The whole thing about how much we're IN the fiction and how much we respect it, I think that's sort of a fourth axis to GNS. If GNS is space, then "immersion" or "strenght of fiction" or whatever is time. If we ignore the fiction, if fiction stops to matter, then we're not playing a RPG anymore but a boardgame or whatever. But for the duration of the roleplay, we're roleplaying the the GNS space.





Re: Creative Agenda and GNS
« Reply #31 on: September 18, 2010, 03:26:29 PM »
Why are we playing a roleplaying game?

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Chris

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Re: Creative Agenda and GNS
« Reply #32 on: September 18, 2010, 09:02:31 PM »
Why are we playing a roleplaying game?

Either to pretend to be interesting characters in interesting situations, to move interesting characters in certain ways to achieve a goal set out by the GM or the players themselves, or to vicariously live through interesting characters in an interesting world of the GM's or collective players' creation.
A player of mine playing a gunlugger - "So now that I took infinite knives, I'm setting up a knife store." Me - "....what?" Him - "Yeah, I figure with no overhead, I'm gonna make a pretty nice profit." Me - "......"

Re: Creative Agenda and GNS
« Reply #33 on: September 18, 2010, 09:55:11 PM »
What makes those things interesting?

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Chris

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Re: Creative Agenda and GNS
« Reply #34 on: September 18, 2010, 09:58:22 PM »
What makes those things interesting?

Your personal interest, whether that's an interest in drama or just in the MC describing the character's tits. Irrelevant to why.
A player of mine playing a gunlugger - "So now that I took infinite knives, I'm setting up a knife store." Me - "....what?" Him - "Yeah, I figure with no overhead, I'm gonna make a pretty nice profit." Me - "......"

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lumpley

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Re: Creative Agenda and GNS
« Reply #35 on: September 18, 2010, 10:17:01 PM »
Simon, that's like "why are we playing a card game when we could be playing a board game?" the answer is: the medium - card, board, roleplaying, video game, sport, whatever - is part of the game. It's a constraint on the game's design and it offers unique opportunities for the game's play.

We're playing a roleplaying game because, like a card game and its cards, a board game and its board, a sport and its playing field, this game is a roleplaying game.

Re: Creative Agenda and GNS
« Reply #36 on: September 18, 2010, 11:24:38 PM »
Simon, that's like "why are we playing a card game when we could be playing a board game?" the answer is: the medium - card, board, roleplaying, video game, sport, whatever - is part of the game. It's a constraint on the game's design and it offers unique opportunities for the game's play.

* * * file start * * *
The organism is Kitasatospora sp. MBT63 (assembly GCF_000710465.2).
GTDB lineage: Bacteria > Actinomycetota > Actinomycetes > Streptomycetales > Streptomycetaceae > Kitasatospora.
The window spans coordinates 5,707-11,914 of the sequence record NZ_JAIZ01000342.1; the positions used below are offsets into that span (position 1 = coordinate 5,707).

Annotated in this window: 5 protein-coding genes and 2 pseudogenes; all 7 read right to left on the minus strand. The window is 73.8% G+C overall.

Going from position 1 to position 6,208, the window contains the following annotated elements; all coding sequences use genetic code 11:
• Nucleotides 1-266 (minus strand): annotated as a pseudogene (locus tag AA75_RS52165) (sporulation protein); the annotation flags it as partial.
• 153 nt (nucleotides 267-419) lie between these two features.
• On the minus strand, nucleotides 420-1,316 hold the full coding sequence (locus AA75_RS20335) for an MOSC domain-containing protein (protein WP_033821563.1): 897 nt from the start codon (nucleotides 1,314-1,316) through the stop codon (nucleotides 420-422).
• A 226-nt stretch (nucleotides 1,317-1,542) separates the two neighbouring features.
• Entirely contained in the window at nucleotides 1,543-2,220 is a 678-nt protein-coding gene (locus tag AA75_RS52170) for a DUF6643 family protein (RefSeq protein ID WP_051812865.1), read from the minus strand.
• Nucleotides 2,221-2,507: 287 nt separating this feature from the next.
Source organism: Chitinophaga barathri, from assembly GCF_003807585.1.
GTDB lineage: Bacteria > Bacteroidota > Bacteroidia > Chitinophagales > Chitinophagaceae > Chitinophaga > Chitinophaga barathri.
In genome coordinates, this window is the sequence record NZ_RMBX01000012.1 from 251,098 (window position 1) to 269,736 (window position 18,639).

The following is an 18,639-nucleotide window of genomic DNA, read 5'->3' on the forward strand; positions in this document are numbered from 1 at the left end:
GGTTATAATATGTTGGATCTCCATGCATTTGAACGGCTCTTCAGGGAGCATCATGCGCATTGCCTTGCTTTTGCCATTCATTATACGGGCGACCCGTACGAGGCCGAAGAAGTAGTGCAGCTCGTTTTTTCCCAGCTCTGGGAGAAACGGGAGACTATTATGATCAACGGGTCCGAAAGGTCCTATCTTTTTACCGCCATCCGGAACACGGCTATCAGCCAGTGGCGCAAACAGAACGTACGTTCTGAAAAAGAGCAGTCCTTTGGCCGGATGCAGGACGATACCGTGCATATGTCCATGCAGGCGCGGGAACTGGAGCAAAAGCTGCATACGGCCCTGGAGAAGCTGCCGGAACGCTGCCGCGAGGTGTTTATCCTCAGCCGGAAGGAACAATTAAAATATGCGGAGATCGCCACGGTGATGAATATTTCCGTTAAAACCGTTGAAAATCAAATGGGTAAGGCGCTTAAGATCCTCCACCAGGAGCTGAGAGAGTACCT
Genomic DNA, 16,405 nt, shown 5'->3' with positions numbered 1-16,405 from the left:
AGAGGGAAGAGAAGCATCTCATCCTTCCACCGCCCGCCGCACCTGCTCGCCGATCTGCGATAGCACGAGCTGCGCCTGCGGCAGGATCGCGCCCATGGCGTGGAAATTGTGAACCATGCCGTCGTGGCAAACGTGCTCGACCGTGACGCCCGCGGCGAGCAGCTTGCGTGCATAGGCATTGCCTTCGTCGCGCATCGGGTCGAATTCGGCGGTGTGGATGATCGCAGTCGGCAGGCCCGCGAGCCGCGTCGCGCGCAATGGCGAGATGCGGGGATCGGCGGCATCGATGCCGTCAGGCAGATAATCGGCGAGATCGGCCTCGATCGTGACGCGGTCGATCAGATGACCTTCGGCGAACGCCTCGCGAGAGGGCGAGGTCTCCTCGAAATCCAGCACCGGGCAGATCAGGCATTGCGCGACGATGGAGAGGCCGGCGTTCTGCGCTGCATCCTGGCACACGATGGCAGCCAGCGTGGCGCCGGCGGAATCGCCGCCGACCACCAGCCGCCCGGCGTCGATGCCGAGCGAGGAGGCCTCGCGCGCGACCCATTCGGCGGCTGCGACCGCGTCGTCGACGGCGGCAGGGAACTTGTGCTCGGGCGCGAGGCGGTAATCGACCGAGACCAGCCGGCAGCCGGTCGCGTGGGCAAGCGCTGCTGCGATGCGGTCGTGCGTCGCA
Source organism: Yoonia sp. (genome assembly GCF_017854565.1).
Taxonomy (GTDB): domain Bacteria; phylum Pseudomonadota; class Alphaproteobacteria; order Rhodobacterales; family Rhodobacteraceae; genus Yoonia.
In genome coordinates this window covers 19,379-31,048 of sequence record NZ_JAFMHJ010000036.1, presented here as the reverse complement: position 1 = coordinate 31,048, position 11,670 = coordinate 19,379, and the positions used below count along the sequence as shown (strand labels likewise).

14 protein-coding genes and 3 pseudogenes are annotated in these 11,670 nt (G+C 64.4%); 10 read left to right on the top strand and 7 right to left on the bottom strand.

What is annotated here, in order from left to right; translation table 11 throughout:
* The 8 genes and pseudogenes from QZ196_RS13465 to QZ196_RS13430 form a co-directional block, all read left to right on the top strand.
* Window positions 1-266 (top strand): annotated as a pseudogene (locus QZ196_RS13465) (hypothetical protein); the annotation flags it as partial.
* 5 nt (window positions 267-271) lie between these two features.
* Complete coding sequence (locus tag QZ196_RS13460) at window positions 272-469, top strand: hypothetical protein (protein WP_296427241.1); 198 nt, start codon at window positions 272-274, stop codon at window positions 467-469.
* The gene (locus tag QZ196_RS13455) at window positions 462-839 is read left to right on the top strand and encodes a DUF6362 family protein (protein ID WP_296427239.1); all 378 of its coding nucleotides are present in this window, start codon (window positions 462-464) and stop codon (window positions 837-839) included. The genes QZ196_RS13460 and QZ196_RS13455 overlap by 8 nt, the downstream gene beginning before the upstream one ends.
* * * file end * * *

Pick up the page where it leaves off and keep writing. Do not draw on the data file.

I agree.

Why did we choose that medium? Once we've chosen that medium, what makes the subject material interesting? Why is D&D about hard men with big swords going into dark holes in the ground?

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Chris

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Re: Creative Agenda and GNS
« Reply #37 on: September 19, 2010, 07:21:22 AM »
Oh, man, this thread has officially hit my favorite part of GNS conversations. It's about to get crazy philosophical in here. :)

What makes anything interesting, Simon? Why do you like anything? Guys play DnD, originally, as a game, one you could win or lose. And it was a game and it's still played like that.

You're fishing around for why even hardcore DnD game have story elements. They do because they have characters and characters need a backstory because that's the cultural expectation of playing DnD. No other reason.

A lot of the players on my local boards don't see themselves as roleplayers. They're playing a game and that game is DnD. That includes pretending to be a character, but it's not really why they play. It's just a natural part of "Hey, I have a character. I guess he's thinking this". It's part of us naturally telling stories. But it's not the focus.

But it's a fundamental difference from how I game. And I've been in every configuration of different gaming agendas. And GNS covers them in a broad sense.
A player of mine playing a gunlugger - "So now that I took infinite knives, I'm setting up a knife store." Me - "....what?" Him - "Yeah, I figure with no overhead, I'm gonna make a pretty nice profit." Me - "......"

Re: Creative Agenda and GNS
« Reply #38 on: September 19, 2010, 07:28:43 AM »
Thinking aloud.

Why did we choose that medium? Once we've chosen that medium, what makes the subject material interesting?